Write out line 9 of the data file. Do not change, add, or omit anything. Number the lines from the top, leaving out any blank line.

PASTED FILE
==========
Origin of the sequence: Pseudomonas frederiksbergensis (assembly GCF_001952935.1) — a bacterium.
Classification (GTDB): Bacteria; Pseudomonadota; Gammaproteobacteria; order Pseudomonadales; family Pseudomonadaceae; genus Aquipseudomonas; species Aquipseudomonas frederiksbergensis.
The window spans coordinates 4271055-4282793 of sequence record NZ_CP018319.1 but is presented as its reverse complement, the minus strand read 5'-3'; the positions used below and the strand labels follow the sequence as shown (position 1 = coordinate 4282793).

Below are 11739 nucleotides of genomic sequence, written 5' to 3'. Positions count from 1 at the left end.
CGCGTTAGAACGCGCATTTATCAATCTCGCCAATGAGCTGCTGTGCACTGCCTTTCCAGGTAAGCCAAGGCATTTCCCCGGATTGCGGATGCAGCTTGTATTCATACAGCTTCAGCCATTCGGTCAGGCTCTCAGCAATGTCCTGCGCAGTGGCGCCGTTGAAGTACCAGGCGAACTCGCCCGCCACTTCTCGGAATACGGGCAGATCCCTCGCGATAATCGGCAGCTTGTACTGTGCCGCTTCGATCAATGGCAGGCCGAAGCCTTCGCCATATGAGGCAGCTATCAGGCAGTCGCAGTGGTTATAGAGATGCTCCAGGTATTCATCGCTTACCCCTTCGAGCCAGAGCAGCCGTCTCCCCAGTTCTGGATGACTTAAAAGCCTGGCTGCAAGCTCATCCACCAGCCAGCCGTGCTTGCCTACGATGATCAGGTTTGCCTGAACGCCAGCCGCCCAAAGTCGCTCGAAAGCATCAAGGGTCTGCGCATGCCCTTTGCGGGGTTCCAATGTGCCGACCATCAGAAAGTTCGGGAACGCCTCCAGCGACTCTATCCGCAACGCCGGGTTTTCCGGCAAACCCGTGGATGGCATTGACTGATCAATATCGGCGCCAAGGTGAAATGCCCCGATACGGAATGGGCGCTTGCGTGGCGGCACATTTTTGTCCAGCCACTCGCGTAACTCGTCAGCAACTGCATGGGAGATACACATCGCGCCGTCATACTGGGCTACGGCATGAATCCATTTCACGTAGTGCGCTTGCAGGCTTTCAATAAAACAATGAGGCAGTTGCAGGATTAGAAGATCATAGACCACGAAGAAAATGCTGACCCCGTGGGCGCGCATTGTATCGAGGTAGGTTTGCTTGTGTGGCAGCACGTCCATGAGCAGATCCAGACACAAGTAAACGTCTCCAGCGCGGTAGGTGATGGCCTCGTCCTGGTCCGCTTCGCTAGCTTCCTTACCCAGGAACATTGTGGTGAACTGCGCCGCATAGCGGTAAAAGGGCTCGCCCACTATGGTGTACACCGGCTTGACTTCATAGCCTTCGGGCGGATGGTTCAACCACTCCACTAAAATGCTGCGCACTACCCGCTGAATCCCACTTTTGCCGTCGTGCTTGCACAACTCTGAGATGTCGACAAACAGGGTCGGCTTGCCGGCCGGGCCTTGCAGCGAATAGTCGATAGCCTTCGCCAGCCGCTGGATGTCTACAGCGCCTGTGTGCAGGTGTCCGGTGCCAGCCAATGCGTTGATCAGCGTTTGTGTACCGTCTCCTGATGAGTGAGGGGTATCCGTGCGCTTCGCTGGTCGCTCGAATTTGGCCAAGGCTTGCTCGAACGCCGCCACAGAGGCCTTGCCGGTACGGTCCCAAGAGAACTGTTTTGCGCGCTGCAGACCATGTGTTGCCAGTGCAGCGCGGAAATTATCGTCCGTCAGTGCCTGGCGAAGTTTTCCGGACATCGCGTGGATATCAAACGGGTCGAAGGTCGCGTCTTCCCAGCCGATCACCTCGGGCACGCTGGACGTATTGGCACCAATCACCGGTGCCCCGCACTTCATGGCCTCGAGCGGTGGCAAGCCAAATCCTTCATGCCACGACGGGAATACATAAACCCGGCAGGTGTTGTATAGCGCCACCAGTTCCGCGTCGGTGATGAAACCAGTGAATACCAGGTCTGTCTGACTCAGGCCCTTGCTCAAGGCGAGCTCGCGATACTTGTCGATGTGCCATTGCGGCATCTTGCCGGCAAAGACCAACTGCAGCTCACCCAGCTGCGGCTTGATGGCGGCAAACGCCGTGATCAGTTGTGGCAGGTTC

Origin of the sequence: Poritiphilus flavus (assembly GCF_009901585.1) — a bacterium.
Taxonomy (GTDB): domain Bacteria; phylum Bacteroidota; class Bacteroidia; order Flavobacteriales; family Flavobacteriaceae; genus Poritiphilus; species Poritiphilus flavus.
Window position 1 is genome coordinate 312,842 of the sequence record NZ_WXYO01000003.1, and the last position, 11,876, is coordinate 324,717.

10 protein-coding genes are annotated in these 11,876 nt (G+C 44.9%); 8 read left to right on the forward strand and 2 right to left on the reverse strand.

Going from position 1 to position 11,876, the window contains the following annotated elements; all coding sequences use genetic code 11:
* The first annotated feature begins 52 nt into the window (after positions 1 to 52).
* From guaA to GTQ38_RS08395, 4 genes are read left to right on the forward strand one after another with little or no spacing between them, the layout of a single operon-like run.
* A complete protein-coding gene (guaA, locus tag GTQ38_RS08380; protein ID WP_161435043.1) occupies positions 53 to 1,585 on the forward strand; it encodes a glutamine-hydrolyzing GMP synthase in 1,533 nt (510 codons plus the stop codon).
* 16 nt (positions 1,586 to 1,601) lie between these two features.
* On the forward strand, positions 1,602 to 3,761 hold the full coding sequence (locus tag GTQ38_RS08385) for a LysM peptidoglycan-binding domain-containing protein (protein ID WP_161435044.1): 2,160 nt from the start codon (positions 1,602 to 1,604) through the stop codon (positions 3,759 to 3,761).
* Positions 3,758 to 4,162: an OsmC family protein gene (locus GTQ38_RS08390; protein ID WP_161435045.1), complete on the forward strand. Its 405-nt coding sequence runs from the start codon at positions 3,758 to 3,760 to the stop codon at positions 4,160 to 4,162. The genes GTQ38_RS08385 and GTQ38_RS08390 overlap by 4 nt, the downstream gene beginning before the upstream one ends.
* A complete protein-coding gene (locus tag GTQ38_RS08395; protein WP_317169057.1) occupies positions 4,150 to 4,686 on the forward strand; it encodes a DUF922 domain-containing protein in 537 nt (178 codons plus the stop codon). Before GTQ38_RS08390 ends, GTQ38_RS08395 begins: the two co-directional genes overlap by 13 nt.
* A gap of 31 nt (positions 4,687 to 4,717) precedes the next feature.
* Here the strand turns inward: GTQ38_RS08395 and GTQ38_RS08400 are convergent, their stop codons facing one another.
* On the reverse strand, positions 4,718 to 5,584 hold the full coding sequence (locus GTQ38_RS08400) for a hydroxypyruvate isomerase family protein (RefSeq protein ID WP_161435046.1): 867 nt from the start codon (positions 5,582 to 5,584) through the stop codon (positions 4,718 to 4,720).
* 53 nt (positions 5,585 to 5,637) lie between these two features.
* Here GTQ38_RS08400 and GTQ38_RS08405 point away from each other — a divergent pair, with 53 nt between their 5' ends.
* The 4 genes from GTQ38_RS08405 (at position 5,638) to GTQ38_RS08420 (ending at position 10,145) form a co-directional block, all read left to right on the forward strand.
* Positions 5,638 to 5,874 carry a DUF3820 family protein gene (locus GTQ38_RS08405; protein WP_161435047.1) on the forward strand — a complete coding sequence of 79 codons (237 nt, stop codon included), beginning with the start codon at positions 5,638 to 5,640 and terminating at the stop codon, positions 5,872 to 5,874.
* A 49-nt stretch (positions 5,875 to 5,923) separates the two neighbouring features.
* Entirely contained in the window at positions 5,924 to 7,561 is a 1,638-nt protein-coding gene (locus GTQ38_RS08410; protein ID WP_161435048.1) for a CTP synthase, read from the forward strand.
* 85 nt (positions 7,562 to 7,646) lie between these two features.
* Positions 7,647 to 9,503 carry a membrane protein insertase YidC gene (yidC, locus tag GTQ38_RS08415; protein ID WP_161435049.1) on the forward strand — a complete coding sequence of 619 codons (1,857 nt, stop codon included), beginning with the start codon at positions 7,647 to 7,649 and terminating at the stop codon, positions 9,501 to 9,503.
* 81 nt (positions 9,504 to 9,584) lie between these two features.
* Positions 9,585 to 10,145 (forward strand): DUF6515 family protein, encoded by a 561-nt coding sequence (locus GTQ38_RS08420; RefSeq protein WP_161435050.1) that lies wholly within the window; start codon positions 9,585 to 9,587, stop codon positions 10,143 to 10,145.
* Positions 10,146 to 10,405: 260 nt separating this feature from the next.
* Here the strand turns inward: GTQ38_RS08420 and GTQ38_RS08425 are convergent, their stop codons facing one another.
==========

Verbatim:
10 protein-coding genes are annotated in these 11,876 nt (G+C 44.9%); 8 read left to right on the forward strand and 2 right to left on the reverse strand.